Our Supermicro A2SDi-8C+-HLN4F review combines a familiar platform with a midrange SoC providing an intriguing value. As far as an overall platform, this is going to be a compute and storage-heavy but networking light platform. The Supermicro A2SDi-8C+-HLN4F utilizes 1GbE rather than 10GbE interfaces. The benefit is that by shedding the SFP+ and, more importantly, 10Gbase-T PHYs, the platform will save a significant cost and therefore retail pricing will be lower. Another benefit to using 1GbE networking is lower power consumption.
With $499 street pricing, this is a middle ground in the lineup. There are lower-end platforms that feature lower core count and de-featured SoC’s in the Intel Atom C3000 lineup. Conversely, there are the high-end, but much more expensive platforms based on higher core count Atom chips such as the C3958 and C3955. The Supermicro A2SDi-8C+-HLN4F based on the Intel Atom C3758 8-core CPU is the mid-range option making it applicable to a larger set of applications.
Here is our basic configuration for this class of CPU:
- Motherboard: Supermicro A2SDi-8C+-HLN4F
- CPU: Intel Atom C3758 (embedded)
- RAM: 4x 16GB DDR4-2400 ECC RDIMMs
- SSD: Intel DC S3710 400GB
- SATADOM: Supermicro 32GB SATADOM
The CPU itself supports up to 256GB of RAM, in a 4x 64GB configuration. For this class of SKU, that is plenty and our most common configurations are 32GB and 64GB in this range of processor.
We also wanted to take a quick second to note to our readers that Supermicro sells the Supermicro A2SDi-8C-HLN4F as well. The extra “+” in the model number denotes that we are testing the active cooling version. If you are installing this motherboard in a platform like the Supermicro SC503 chassis, you will likely want the passively cooled version and instead utilize chassis fans for redundant cooling. Otherwise, the specs are the same for the Supermicro A2SDi-8C-HLN4F so what we have here will be valid for that platform as well.
Supermicro A2SDi-8C+-HLN4F Overview
Measuring 6.7″ x 6.7″ the Supermicro A2SDi-8C+-HLN4F is a compact mITX motherboard. Compared to previous generations, the Supermicro A2SDi-8C+-HLN4F offers a lot of expansion functionality in a very compact space. Supermicro includes both a 24-pin ATX and a DC input as ways to power the motherboard so you can easily choose a case with either a standard PC power supply or an external power brick. That deployment flexibility makes the platform more versatile.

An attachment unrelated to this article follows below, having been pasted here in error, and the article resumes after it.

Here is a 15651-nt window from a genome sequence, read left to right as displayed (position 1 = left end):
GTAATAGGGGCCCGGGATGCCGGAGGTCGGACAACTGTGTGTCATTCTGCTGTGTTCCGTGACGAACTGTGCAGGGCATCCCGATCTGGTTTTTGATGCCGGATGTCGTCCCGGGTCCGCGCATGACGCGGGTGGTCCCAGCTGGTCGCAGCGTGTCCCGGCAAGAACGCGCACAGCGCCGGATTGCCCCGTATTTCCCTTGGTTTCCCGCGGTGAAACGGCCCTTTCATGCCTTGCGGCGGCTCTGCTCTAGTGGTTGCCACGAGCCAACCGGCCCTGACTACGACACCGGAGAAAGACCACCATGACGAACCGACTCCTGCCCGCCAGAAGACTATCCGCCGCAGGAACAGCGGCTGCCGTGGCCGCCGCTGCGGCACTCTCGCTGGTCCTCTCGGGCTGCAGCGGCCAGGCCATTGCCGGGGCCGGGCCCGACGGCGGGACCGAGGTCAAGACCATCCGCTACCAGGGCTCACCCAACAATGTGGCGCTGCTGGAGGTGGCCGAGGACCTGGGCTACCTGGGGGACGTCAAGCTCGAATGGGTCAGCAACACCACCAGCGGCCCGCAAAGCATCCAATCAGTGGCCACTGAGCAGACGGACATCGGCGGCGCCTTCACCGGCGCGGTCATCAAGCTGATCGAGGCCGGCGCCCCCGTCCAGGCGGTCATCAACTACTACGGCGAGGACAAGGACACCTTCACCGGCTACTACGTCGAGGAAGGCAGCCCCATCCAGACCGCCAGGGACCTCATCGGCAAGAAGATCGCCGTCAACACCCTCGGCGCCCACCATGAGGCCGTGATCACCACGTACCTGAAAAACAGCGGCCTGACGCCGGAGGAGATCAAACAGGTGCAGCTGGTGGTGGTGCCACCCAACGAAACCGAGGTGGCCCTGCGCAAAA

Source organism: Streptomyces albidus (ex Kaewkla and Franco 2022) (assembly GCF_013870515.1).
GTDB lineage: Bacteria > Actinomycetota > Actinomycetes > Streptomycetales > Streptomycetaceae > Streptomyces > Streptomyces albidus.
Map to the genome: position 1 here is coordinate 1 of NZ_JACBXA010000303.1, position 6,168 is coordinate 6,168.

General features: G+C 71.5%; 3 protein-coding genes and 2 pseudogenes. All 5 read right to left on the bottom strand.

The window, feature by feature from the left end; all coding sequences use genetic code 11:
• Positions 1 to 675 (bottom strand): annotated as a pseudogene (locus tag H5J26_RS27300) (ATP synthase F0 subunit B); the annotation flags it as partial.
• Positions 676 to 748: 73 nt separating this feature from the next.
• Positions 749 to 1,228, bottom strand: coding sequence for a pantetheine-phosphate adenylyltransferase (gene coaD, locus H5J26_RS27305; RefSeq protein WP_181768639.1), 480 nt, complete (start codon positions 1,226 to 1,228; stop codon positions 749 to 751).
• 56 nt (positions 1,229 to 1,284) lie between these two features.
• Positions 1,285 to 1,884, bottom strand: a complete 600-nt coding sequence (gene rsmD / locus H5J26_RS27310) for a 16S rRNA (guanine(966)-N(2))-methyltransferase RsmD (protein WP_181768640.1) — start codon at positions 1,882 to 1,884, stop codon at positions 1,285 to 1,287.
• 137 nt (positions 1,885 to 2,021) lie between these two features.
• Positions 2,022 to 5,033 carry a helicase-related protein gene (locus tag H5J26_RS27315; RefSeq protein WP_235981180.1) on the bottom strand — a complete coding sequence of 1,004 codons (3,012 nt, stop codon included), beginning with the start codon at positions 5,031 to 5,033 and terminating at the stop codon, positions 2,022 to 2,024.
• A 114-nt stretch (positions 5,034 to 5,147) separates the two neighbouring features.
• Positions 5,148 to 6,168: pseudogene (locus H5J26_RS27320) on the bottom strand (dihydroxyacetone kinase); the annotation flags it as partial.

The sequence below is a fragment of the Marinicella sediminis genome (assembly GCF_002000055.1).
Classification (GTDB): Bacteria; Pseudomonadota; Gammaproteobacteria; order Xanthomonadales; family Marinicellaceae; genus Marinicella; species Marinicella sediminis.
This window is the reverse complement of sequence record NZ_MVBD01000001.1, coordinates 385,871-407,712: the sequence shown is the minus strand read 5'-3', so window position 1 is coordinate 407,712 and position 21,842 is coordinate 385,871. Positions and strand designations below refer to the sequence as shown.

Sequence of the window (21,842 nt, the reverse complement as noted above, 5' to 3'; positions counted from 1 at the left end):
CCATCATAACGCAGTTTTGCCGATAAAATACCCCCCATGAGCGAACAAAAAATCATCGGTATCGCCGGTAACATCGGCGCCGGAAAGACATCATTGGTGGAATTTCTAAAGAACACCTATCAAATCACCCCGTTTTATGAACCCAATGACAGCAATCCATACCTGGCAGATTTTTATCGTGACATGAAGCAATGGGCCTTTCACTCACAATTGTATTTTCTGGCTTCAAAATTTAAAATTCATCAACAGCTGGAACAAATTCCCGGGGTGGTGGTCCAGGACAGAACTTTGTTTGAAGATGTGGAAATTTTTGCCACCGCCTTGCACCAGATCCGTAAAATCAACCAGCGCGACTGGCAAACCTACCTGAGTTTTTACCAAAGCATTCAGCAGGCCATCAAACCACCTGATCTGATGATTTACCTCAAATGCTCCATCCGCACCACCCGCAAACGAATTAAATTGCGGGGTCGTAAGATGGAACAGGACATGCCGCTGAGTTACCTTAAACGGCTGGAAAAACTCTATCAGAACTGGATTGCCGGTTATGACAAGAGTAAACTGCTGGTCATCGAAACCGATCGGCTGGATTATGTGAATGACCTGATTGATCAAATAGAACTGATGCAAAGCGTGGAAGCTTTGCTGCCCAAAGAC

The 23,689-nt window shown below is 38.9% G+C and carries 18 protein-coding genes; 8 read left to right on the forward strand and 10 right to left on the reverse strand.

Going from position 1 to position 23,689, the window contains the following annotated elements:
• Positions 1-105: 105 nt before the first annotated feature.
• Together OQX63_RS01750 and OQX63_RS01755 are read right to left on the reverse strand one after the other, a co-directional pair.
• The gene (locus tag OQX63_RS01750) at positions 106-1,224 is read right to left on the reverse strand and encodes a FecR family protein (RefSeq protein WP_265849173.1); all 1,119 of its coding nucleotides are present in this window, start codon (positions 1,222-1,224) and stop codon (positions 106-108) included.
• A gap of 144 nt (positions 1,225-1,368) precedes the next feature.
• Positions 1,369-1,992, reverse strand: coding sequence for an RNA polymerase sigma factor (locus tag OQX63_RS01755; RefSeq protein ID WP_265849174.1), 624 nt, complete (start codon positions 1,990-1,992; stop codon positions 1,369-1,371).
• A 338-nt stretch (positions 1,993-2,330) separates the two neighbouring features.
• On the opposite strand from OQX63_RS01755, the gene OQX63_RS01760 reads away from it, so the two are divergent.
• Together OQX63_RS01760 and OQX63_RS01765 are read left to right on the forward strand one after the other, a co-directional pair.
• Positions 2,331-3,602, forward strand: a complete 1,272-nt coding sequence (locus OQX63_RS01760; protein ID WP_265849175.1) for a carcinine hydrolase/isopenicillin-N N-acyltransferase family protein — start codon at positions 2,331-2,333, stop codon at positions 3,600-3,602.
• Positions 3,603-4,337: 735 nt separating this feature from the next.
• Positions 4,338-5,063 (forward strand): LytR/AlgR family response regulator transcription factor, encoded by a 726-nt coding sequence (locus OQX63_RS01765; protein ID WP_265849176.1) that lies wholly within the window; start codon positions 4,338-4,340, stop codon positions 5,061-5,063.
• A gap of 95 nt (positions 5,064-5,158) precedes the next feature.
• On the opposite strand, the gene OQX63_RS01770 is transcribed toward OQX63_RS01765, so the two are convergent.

Sporting the Intel Atom C3758 the Supermicro A2SDi-8C+-HLN4F provides a significant upgrade in terms of performance and features compared to the previous generation of Intel Atom C2000 parts. Here is a lscpu output:
We wanted to highlight two virtualization features. The 8-core Atom is powerful enough for lightweight virtualization so its feature set needs to be more robust than the previous generation. One example of how the new generation excels here is that it supports VT-d for device pass-through.
Likewise, there is SR-IOV support with the embedded Atom platform which is an excellent upgrade over previous generations:
If you are trying to virtualize edge functions or use these systems as Kubernetes endpoints, there are four DDR4 DIMM slots that accept ECC UDIMMs and RDIMMs. We suggest using RDIMMs if possible. With four 32GB ECC RDIMMs, 128GB easily obtainable at reasonable pricing. One can scale the system to 256GB of RAM total using more expensive 64GB DIMMs.
The importance of storage in this platform cannot be understated. Maintaining a low power profile requires integrated SATA III controllers instead of external HBAs. There are two SFF-8643 headers that each can handle 4x SATA III 6.0gbps ports. They do not support SAS drives which makes sense on an embedded platform. Beyond these eight ports, there are four standard 7-pin headers, one is the orange connector Supermicro uses for SATA DOMs with power. Augmenting these 12x SATA III ports is a USB 3.0 Type-A internal header popular for embedded OS installations. One is unlikely to need an additional SAS controller to connect more drives using this platform.
The SFF-8643 ports provide features such as SATA LED so and SGPIO so your enclosure backplanes can correctly display status LEDs. That is important if you are building serviceable appliances and want to have a good end-user experience.
While the SATA ports may be great for boot devices and traditional hard drives, there are new form factors available. For example, M.2 NVMe drives are extremely popular. The Supermicro A2SDi-8C+-HLN4F can handle up to M.2 2280 size SSDs. Along with the PCIe 3.0 x2/ SATA III M.2 slot, there is a PCIe 3.0 x4 slot that is open-ended allowing longer cards to be used.
The Supermicro A2SDi-8C+-HLN4F utilizes an active cooler, the SNK-C0057A4L. Supermicro makes a passive version of this platform the Supermicro A2SDi-8C-HLN4F that is the same except that it uses a passive heatsink. These cooling solutions only need to dissipate heat from a 25W TDP Intel Atom C3758 SoC which is relatively easy to do in the context of today’s 200W+ TDP high-end CPUs. The Delta fan is a 4-pin PWM model that can modulate fan speeds alongside cooling requirements.
On the left side of the rear I/O panel there is an out of band management NIC port along with two USB ports for external connectivity.
In terms of I/O there are four 1GbE data ports. The PHY for these is the Marvell IC pictured behind the VGA port. That IC may look familiar to many as it has been common on embedded platforms for some time.
In the OS, the NICs aboard the A2SDi-8C+-HLN4F will use the Intel X553 ixgbe driver, not a Marvell driver. Here, the Marvell chip is being used as a quad-core PHY. You can see our Ubuntu installation sees the NICs as the Intel X553.
Next, were are going to look at the Supermicro A2SDi-8C+-HLN4F management and system topology. We will then show performance figures along with power consumption and our final thoughts.